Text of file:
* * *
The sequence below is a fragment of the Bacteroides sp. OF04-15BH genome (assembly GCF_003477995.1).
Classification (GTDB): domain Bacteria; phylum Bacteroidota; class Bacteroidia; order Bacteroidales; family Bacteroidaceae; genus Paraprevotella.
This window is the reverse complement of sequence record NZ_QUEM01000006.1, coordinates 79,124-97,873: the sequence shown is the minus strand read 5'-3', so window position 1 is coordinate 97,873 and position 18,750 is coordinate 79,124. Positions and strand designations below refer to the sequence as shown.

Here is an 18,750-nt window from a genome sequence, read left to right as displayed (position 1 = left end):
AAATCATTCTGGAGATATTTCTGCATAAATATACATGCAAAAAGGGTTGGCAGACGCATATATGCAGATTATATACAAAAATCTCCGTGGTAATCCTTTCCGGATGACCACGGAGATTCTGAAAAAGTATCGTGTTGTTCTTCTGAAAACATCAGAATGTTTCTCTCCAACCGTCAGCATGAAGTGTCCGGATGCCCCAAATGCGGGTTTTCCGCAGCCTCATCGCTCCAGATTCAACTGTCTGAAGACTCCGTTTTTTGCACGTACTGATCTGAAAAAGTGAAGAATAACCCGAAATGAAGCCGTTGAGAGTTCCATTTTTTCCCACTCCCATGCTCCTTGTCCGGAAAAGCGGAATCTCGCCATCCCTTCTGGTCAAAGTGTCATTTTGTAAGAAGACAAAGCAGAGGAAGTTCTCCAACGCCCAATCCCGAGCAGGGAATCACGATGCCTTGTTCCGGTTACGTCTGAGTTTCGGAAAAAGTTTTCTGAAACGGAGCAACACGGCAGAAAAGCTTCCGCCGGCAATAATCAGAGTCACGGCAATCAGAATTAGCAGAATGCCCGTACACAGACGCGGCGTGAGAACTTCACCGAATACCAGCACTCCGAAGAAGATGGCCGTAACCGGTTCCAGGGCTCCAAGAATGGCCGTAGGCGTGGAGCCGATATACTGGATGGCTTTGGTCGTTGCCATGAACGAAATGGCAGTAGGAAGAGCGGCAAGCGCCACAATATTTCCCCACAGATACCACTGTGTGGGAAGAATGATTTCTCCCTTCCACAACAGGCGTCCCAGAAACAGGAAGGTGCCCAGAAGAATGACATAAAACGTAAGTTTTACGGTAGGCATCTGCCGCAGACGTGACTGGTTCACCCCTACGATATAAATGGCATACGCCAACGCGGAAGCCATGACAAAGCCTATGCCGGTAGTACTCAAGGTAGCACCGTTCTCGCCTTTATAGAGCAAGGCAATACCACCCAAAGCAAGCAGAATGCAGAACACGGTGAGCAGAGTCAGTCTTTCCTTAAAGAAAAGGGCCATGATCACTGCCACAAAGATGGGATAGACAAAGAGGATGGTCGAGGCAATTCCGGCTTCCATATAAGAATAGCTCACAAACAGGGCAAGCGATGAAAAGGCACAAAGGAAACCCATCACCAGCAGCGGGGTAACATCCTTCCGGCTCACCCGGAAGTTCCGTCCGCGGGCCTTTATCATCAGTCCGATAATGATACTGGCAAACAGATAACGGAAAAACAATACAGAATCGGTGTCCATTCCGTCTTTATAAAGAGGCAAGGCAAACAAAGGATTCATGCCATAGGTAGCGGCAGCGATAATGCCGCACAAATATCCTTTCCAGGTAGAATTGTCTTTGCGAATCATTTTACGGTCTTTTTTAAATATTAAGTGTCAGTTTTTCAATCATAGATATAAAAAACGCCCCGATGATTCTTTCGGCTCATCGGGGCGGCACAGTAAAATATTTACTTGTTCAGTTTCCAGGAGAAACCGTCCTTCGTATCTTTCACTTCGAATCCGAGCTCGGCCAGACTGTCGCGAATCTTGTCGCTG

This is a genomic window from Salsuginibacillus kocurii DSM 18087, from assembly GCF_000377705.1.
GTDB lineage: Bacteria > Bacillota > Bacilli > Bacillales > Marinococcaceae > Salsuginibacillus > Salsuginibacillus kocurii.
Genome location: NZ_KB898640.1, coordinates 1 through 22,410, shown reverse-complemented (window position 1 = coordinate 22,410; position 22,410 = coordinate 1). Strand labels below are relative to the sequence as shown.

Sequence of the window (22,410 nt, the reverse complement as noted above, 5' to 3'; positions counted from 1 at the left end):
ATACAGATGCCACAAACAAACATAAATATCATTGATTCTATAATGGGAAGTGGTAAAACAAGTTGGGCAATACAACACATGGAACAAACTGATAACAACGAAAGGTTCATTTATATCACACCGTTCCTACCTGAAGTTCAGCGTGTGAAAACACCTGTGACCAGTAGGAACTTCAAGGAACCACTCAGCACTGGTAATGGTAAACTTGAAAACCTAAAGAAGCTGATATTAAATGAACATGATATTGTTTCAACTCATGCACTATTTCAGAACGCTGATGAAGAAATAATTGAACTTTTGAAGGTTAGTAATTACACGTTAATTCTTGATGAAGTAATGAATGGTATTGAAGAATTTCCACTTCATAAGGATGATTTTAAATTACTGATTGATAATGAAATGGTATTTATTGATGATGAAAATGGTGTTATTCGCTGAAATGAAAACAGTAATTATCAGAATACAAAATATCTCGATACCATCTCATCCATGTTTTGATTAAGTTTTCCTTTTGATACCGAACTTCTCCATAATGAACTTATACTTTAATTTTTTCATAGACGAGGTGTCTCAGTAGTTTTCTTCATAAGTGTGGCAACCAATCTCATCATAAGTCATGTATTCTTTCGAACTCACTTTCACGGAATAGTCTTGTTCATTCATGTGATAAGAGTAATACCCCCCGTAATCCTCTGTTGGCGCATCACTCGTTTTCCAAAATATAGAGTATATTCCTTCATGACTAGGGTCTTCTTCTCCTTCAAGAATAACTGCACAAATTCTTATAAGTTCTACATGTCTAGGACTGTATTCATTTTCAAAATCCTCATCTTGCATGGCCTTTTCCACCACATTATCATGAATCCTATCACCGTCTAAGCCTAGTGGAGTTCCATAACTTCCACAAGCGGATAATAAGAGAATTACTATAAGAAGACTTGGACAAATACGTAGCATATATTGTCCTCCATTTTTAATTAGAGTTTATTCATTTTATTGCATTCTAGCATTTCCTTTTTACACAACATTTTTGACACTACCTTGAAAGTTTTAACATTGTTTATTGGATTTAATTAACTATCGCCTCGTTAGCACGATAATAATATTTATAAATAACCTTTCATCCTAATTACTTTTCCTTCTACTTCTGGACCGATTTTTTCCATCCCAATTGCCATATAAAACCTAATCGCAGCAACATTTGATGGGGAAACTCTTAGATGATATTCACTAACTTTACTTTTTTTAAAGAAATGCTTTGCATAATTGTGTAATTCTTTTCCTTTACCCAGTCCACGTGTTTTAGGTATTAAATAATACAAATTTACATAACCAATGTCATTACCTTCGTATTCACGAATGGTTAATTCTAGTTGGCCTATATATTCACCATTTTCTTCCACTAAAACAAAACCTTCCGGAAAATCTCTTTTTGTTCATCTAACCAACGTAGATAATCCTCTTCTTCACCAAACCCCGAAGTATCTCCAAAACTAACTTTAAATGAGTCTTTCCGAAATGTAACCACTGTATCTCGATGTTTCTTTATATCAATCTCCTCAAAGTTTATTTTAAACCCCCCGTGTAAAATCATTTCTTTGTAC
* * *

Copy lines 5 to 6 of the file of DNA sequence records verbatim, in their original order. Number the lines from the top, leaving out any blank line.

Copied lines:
AAATCATTCTGGAGATATTTCTGCATAAATATACATGCAAAAAGGGTTGGCAGACGCATATATGCAGATTATATACAAAAATCTCCGTGGTAATCCTTTCCGGATGACCACGGAGATTCTGAAAAAGTATCGTGTTGTTCTTCTGAAAACATCAGAATGTTTCTCTCCAACCGTCAGCATGAAGTGTCCGGATGCCCCAAATGCGGGTTTTCCGCAGCCTCATCGCTCCAGATTCAACTGTCTGAAGACTCCGTTTTTTGCACGTACTGATCTGAAAAAGTGAAGAATAACCCGAAATGAAGCCGTTGAGAGTTCCATTTTTTCCCACTCCCATGCTCCTTGTCCGGAAAAGCGGAATCTCGCCATCCCTTCTGGTCAAAGTGTCATTTTGTAAGAAGACAAAGCAGAGGAAGTTCTCCAACGCCCAATCCCGAGCAGGGAATCACGATGCCTTGTTCCGGTTACGTCTGAGTTTCGGAAAAAGTTTTCTGAAACGGAGCAACACGGCAGAAAAGCTTCCGCCGGCAATAATCAGAGTCACGGCAATCAGAATTAGCAGAATGCCCGTACACAGACGCGGCGTGAGAACTTCACCGAATACCAGCACTCCGAAGAAGATGGCCGTAACCGGTTCCAGGGCTCCAAGAATGGCCGTAGGCGTGGAGCCGATATACTGGATGGCTTTGGTCGTTGCCATGAACGAAATGGCAGTAGGAAGAGCGGCAAGCGCCACAATATTTCCCCACAGATACCACTGTGTGGGAAGAATGATTTCTCCCTTCCACAACAGGCGTCCCAGAAACAGGAAGGTGCCCAGAAGAATGACATAAAACGTAAGTTTTACGGTAGGCATCTGCCGCAGACGTGACTGGTTCACCCCTACGATATAAATGGCATACGCCAACGCGGAAGCCATGACAAAGCCTATGCCGGTAGTACTCAAGGTAGCACCGTTCTCGCCTTTATAGAGCAAGGCAATACCACCCAAAGCAAGCAGAATGCAGAACACGGTGAGCAGAGTCAGTCTTTCCTTAAAGAAAAGGGCCATGATCACTGCCACAAAGATGGGATAGACAAAGAGGATGGTCGAGGCAATTCCGGCTTCCATATAAGAATAGCTCACAAACAGGGCAAGCGATGAAAAGGCACAAAGGAAACCCATCACCAGCAGCGGGGTAACATCCTTCCGGCTCACCCGGAAGTTCCGTCCGCGGGCCTTTATCATCAGTCCGATAATGATACTGGCAAACAGATAACGGAAAAACAATACAGAATCGGTGTCCATTCCGTCTTTATAAAGAGGCAAGGCAAACAAAGGATTCATGCCATAGGTAGCGGCAGCGATAATGCCGCACAAATATCCTTTCCAGGTAGAATTGTCTTTGCGAATCATTTTACGGTCTTTTTTAAATATTAAGTGTCAGTTTTTCAATCATAGATATAAAAAACGCCCCGATGATTCTTTCGGCTCATCGGGGCGGCACAGTAAAATATTTACTTGTTCAGTTTCCAGGAGAAACCGTCCTTCGTATCTTTCACTTCGAATCCGAGCTCGGCCAGACTGTCGCGAATCTTGTCGCTG

This is a genomic window from Salsuginibacillus kocurii DSM 18087, from assembly GCF_000377705.1.